The Cheshire Lines Committee (CLC) was formed in the 1860s and became the second-largest joint railway in Great Britain. The committee, which was often styled the Cheshire Lines Railway, operated 143 miles (230 km) of track in the then counties of Lancashire and Cheshire. The railway did not get grouped into one of the Big Four during the implementation of the 1923 grouping, surviving independently with its own management until the railways were nationalised at the beginning of 1948. The railway served Liverpool, Manchester, Stockport, Warrington, Widnes, Northwich, Winsford, Knutsford, Chester and Southport with connections to many other railways.

The Ashton, Stalybridge and Liverpool Junction Railway was opened in 1846 to connect the industrial town of Ashton-under-Lyne to the developing railway network, and in particular to the port of Liverpool. It was a short line, joining the Manchester and Leeds Railway at Miles Platting and the connection to Liverpool was over that line and the Liverpool and Manchester Railway.

Manchester, Buxton, Matlock and Midland Junction Railway

The Manchester, Buxton, Matlock and Midland Junction Railway ran from a junction with the Midland Railway at Ambergate to Rowsley north of Matlock and thence to Buxton.

Chinley railway station Railway station in Derbyshire, England

Chinley railway station serves the village of Chinley in Derbyshire, England. The station is 17 12 miles (28.2 km) south east of Manchester Piccadilly, on the Hope Valley Line from Sheffield to Manchester. It is unstaffed, and is managed by Northern Trains.

Hazel Grove railway station Train station in the United Kingdom

Hazel Grove railway station is on the Stockport to Buxton / Sheffield line, serving the village of Hazel Grove, Greater Manchester, England. It was built for the Stockport, Disley and Whaley Bridge Railway by the London and North Western Railway and opened on 9 June 1857. From 1923 until 1948 it was owned by the London Midland and Scottish Railway and following nationalisation it was operated by the London Midland Region of British Railways.

New Mills Central railway station Railway station in Derbyshire, England

New Mills Central railway station serves the town of New Mills in Derbyshire, England. It is on the Hope Valley Line between Manchester Piccadilly and Sheffield, 12 34 miles (20.5 km) east of the former. The town is also served by New Mills Newtown station, which is on the Buxton to Stockport and Manchester line.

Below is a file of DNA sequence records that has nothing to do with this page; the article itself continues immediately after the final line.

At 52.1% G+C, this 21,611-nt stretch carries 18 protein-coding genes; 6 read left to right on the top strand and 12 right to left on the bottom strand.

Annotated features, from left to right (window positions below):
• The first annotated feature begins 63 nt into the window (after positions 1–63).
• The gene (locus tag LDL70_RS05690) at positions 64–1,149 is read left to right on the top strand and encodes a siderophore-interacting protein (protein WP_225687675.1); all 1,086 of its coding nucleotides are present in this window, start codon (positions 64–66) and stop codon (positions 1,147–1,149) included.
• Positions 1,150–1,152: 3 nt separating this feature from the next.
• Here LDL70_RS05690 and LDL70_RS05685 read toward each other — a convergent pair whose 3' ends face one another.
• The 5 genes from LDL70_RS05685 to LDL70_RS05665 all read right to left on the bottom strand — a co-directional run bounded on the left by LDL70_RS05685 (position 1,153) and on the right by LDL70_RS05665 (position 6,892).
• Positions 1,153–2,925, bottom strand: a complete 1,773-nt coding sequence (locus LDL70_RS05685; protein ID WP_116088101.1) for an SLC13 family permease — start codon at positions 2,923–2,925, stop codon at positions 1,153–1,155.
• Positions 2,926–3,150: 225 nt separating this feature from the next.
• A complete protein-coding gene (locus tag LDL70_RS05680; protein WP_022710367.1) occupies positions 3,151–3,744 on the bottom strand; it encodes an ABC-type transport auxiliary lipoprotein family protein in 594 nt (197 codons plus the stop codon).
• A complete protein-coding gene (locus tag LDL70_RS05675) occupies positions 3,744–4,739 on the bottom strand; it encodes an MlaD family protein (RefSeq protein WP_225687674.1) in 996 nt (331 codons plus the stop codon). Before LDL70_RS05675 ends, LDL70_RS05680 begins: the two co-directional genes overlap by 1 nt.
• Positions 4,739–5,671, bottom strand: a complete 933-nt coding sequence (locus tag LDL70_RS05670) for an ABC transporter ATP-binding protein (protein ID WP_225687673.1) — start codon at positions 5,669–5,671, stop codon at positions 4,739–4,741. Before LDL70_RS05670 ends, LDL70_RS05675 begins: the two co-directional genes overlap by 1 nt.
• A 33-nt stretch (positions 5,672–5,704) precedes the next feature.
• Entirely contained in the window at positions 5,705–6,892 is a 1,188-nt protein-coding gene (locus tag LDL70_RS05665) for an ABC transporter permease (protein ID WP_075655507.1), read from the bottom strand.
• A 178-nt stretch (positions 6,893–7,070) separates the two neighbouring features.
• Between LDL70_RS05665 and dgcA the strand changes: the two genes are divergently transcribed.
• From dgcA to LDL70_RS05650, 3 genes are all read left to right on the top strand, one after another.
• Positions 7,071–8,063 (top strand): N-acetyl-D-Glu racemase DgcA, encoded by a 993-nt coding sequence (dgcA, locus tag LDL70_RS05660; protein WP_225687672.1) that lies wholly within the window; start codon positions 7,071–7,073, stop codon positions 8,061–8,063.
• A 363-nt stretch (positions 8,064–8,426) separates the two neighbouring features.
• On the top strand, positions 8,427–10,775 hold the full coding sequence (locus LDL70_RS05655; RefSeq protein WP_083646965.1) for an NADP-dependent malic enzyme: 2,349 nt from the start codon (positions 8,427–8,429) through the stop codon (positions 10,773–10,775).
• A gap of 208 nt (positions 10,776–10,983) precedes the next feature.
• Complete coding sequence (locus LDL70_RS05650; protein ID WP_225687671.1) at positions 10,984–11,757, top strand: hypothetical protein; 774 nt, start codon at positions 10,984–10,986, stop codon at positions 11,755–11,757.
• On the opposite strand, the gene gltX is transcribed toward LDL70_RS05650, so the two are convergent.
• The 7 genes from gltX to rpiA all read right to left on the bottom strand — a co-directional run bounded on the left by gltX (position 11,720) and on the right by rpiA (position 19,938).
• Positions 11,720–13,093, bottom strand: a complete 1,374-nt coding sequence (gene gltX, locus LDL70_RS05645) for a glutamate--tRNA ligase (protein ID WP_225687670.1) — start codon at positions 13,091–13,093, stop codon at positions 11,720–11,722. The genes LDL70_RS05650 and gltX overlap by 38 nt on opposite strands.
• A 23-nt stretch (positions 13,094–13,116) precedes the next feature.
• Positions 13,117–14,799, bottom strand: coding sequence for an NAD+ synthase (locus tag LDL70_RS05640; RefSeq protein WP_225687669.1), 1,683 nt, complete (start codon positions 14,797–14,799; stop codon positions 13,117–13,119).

Dove Holes Tunnel railway tunnel

Dove Holes Tunnel is a tunnel built by the Midland Railway between Peak Forest Signal Box and Chapel-en-le-Frith in Derbyshire in the years 1860–64.

Buxton line

The Buxton line is a railway line in Northern England, connecting Manchester with Buxton in Derbyshire. Passenger services on the line are currently operated by Northern Trains.

Disley Tunnel

Disley Tunnel [UK] was built by the Midland Railway in 1902 on its line between New Mills South Junction and Manchester Central, which was more direct than the congested and difficult lines through Stockport Tiviot Dale.

Stockport Tiviot Dale railway station

Stockport Tiviot Dale was one of two main railway stations serving the town of Stockport, Cheshire, England; the other being Stockport Edgeley.

The Cheshire Midland Railway was authorised by an Act of Parliament, passed on 14 June 1860, to build a 12 miles 65 chains (20.6 km) railway from Altrincham on the Manchester, South Junction and Altrincham Railway (MSJAR) to Northwich.

The Stockport, Timperley and Altrincham Junction Railway(ST&AJR) was authorised by an Act of Parliament, passed on 22 July 1861 to build a 8 miles 17 chains (13.2 km) railway from Stockport Portwood to Altrincham.

Cheadle Heath railway station

Cheadle Heath railway station was a railway station in Cheadle Heath, Cheshire, England.

Hazel Grove railway station (Midland Railway)

Hazel Grove (Midland) railway station was a railway station in Hazel Grove, Cheshire, England, which was in use between 1 July 1902 and 1 January 1917.

The Lancashire, Derbyshire and East Coast Railway (LD&ECR) was built to connect coalfields in Derbyshire and Nottinghamshire with Warrington and a new port on the Lincolnshire coast. It was a huge undertaking, and the company was unable to raise the money to build its line. With the financial help of the Great Eastern Railway it managed to open between Chesterfield and Lincoln with a branch towards Sheffield from 1896. Despite efforts to promote tourist travel, the passenger business was never buoyant, but collieries were connected to the line, at first and in succeeding years. The Great Eastern Railway, and other main line companies, transported coal to the southern counties, and the company's engines took coal to Immingham in great quantities. The company had a fleet of tank engines.

The Stockport, Disley and Whaley Bridge Railway was an early railway company in England which was opened in 1857 between Stockport Edgeley and Whaley Bridge.

South Manchester Line tram line of the Manchester Metrolink

The South Manchester Line (SML) is a tram line of the Manchester Metrolink in Greater Manchester running from Manchester city centre to Didsbury. The line was opened between as far as St. Werburgh's Road in 2011 and then to East Didsbury in 2013 as part of phase three of the system's expansion, and runs entirely along a former railway trackbed.